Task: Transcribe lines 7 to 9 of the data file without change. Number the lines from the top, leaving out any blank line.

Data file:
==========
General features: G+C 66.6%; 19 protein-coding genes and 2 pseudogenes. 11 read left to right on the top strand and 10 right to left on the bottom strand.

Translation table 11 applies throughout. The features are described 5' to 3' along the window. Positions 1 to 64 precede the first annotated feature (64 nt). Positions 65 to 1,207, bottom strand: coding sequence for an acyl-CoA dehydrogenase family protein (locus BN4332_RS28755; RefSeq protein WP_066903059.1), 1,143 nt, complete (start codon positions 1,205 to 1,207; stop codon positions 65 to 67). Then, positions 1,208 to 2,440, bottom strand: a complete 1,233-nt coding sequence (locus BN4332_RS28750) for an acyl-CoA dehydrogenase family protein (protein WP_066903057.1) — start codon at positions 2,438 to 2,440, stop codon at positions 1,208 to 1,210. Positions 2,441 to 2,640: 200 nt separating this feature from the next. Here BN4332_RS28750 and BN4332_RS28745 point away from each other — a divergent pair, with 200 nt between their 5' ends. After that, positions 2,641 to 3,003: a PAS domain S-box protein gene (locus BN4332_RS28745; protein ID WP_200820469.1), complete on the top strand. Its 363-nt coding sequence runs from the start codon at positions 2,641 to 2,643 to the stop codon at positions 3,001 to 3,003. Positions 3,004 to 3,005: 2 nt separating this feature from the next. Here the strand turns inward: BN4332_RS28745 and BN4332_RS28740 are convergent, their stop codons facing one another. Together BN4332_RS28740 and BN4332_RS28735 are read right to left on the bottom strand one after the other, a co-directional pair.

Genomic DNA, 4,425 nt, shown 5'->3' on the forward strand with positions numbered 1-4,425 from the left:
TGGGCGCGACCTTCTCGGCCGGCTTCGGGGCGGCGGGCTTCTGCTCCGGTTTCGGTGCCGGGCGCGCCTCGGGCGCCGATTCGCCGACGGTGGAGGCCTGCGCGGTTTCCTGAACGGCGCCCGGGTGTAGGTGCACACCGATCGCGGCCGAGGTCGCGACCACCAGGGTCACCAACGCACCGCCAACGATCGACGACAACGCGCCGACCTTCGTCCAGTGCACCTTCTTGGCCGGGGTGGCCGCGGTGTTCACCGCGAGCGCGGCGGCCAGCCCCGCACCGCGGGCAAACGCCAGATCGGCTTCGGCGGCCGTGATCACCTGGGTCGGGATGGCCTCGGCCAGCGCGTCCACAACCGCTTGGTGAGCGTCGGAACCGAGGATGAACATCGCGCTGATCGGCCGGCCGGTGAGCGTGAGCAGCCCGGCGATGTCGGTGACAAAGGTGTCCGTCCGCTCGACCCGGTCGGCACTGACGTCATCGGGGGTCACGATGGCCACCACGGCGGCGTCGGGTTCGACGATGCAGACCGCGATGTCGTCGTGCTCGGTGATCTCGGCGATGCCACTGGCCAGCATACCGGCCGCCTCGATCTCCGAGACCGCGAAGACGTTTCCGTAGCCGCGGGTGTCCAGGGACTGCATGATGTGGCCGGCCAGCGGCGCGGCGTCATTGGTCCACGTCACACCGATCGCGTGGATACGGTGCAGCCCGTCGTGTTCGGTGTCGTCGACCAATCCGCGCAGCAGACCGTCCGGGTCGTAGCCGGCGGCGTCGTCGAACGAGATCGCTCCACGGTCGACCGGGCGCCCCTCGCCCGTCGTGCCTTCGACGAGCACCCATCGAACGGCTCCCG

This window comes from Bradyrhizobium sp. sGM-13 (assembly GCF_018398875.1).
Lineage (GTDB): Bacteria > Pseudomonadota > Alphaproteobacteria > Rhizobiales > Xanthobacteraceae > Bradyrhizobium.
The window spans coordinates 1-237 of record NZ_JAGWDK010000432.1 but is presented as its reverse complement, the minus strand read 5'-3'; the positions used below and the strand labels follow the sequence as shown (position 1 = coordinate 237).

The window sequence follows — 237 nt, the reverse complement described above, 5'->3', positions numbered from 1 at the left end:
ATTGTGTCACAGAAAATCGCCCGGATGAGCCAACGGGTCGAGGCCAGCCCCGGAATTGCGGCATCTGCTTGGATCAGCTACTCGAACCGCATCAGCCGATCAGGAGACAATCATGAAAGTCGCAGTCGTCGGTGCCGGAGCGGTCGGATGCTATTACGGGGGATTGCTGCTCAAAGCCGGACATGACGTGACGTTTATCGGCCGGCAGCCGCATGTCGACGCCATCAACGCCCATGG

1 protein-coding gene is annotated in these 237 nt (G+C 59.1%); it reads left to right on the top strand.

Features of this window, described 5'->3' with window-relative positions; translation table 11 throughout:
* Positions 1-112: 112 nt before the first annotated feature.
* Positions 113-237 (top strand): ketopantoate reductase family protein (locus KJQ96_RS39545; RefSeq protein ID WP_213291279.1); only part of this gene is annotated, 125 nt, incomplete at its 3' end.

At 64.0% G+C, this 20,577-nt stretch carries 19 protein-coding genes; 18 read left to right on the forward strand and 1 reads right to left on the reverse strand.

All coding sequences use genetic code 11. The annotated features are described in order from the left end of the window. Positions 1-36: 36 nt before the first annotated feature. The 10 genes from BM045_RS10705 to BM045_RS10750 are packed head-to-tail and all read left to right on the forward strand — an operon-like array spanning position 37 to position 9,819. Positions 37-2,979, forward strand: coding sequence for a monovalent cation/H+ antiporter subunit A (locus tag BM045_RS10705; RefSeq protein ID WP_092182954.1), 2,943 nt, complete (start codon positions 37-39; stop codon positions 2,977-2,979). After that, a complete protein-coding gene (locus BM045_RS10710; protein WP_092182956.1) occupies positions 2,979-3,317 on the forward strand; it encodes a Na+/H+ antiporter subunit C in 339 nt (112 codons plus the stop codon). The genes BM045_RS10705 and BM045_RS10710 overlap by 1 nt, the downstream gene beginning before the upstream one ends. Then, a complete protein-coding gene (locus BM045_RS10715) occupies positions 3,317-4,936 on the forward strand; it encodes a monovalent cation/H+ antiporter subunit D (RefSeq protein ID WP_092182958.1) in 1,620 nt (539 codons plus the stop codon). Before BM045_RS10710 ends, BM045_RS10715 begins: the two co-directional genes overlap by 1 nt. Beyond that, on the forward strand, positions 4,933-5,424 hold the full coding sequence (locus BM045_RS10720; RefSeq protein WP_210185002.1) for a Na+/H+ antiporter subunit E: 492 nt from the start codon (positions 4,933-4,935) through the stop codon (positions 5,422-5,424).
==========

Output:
The window spans coordinates 1-237 of record NZ_JAGWDK010000432.1 but is presented as its reverse complement, the minus strand read 5'-3'; the positions used below and the strand labels follow the sequence as shown (position 1 = coordinate 237).

The window sequence follows — 237 nt, the reverse complement described above, 5'->3', positions numbered from 1 at the left end:
ATTGTGTCACAGAAAATCGCCCGGATGAGCCAACGGGTCGAGGCCAGCCCCGGAATTGCGGCATCTGCTTGGATCAGCTACTCGAACCGCATCAGCCGATCAGGAGACAATCATGAAAGTCGCAGTCGTCGGTGCCGGAGCGGTCGGATGCTATTACGGGGGATTGCTGCTCAAAGCCGGACATGACGTGACGTTTATCGGCCGGCAGCCGCATGTCGACGCCATCAACGCCCATGG